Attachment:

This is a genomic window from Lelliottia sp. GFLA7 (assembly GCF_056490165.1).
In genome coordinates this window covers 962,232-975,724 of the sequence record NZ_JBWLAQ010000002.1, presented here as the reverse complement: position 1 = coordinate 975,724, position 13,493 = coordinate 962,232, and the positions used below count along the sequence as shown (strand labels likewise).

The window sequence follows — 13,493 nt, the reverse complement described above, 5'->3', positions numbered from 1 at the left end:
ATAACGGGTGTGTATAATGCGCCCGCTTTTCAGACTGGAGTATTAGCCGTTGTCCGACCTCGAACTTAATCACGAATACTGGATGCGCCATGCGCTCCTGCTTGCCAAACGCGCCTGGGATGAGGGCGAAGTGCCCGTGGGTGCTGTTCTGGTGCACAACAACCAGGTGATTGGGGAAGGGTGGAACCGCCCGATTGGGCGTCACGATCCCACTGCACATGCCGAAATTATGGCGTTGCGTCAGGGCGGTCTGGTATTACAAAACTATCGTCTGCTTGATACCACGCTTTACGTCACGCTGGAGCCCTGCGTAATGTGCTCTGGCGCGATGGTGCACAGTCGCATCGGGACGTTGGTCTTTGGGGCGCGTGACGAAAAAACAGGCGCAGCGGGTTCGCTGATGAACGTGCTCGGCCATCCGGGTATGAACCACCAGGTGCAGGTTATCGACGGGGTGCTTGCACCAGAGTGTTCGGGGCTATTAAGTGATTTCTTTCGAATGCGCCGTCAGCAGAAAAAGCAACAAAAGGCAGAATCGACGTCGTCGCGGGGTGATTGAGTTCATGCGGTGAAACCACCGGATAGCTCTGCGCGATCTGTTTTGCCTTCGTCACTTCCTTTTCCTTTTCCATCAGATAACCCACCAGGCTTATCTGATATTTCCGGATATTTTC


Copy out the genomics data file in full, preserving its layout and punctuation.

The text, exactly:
This is a genomic window from Lelliottia sp. GFLA7 (assembly GCF_056490165.1).
In genome coordinates this window covers 962,232-975,724 of the sequence record NZ_JBWLAQ010000002.1, presented here as the reverse complement: position 1 = coordinate 975,724, position 13,493 = coordinate 962,232, and the positions used below count along the sequence as shown (strand labels likewise).

The window sequence follows — 13,493 nt, the reverse complement described above, 5'->3', positions numbered from 1 at the left end:
ATAACGGGTGTGTATAATGCGCCCGCTTTTCAGACTGGAGTATTAGCCGTTGTCCGACCTCGAACTTAATCACGAATACTGGATGCGCCATGCGCTCCTGCTTGCCAAACGCGCCTGGGATGAGGGCGAAGTGCCCGTGGGTGCTGTTCTGGTGCACAACAACCAGGTGATTGGGGAAGGGTGGAACCGCCCGATTGGGCGTCACGATCCCACTGCACATGCCGAAATTATGGCGTTGCGTCAGGGCGGTCTGGTATTACAAAACTATCGTCTGCTTGATACCACGCTTTACGTCACGCTGGAGCCCTGCGTAATGTGCTCTGGCGCGATGGTGCACAGTCGCATCGGGACGTTGGTCTTTGGGGCGCGTGACGAAAAAACAGGCGCAGCGGGTTCGCTGATGAACGTGCTCGGCCATCCGGGTATGAACCACCAGGTGCAGGTTATCGACGGGGTGCTTGCACCAGAGTGTTCGGGGCTATTAAGTGATTTCTTTCGAATGCGCCGTCAGCAGAAAAAGCAACAAAAGGCAGAATCGACGTCGTCGCGGGGTGATTGAGTTCATGCGGTGAAACCACCGGATAGCTCTGCGCGATCTGTTTTGCCTTCGTCACTTCCTTTTCCTTTTCCATCAGATAACCCACCAGGCTTATCTGATATTTCCGGATATTTTC